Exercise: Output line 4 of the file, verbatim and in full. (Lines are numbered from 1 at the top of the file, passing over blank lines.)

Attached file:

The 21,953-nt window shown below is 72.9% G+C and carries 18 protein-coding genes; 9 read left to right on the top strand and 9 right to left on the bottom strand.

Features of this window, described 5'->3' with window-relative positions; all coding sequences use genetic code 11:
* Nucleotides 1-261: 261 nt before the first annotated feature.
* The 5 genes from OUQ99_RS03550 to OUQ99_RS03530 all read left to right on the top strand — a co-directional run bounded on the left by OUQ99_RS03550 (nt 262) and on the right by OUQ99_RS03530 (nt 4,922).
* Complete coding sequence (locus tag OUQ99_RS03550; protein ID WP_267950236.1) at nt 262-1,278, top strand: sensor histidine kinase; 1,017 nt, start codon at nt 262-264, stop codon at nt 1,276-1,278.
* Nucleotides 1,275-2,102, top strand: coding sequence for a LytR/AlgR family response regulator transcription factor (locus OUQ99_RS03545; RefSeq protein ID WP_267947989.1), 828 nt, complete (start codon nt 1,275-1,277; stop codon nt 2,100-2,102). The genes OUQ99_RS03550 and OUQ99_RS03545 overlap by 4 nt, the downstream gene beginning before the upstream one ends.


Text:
* The 5 genes from OUQ99_RS03550 to OUQ99_RS03530 all read left to right on the top strand — a co-directional run bounded on the left by OUQ99_RS03550 (nt 262) and on the right by OUQ99_RS03530 (nt 4,922).